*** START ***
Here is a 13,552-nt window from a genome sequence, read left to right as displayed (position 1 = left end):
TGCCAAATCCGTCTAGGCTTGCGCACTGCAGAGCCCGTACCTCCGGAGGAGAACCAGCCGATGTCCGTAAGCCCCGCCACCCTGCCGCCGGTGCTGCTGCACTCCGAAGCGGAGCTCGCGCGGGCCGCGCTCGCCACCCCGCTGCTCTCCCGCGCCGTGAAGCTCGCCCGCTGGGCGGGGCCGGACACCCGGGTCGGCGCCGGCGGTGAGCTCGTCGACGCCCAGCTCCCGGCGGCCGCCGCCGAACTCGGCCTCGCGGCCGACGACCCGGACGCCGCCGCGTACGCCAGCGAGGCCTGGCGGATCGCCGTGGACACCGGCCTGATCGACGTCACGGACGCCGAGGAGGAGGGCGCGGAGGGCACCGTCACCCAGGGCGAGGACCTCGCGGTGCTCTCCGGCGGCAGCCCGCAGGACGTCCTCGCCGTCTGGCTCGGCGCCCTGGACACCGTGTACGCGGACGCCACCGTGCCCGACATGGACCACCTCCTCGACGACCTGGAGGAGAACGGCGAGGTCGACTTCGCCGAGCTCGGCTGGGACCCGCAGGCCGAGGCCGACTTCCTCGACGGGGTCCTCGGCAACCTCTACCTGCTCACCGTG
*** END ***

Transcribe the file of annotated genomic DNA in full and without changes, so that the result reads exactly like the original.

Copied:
Here is a 13,552-nt window from a genome sequence, read left to right as displayed (position 1 = left end):
TGCCAAATCCGTCTAGGCTTGCGCACTGCAGAGCCCGTACCTCCGGAGGAGAACCAGCCGATGTCCGTAAGCCCCGCCACCCTGCCGCCGGTGCTGCTGCACTCCGAAGCGGAGCTCGCGCGGGCCGCGCTCGCCACCCCGCTGCTCTCCCGCGCCGTGAAGCTCGCCCGCTGGGCGGGGCCGGACACCCGGGTCGGCGCCGGCGGTGAGCTCGTCGACGCCCAGCTCCCGGCGGCCGCCGCCGAACTCGGCCTCGCGGCCGACGACCCGGACGCCGCCGCGTACGCCAGCGAGGCCTGGCGGATCGCCGTGGACACCGGCCTGATCGACGTCACGGACGCCGAGGAGGAGGGCGCGGAGGGCACCGTCACCCAGGGCGAGGACCTCGCGGTGCTCTCCGGCGGCAGCCCGCAGGACGTCCTCGCCGTCTGGCTCGGCGCCCTGGACACCGTGTACGCGGACGCCACCGTGCCCGACATGGACCACCTCCTCGACGACCTGGAGGAGAACGGCGAGGTCGACTTCGCCGAGCTCGGCTGGGACCCGCAGGCCGAGGCCGACTTCCTCGACGGGGTCCTCGGCAACCTCTACCTGCTCACCGTG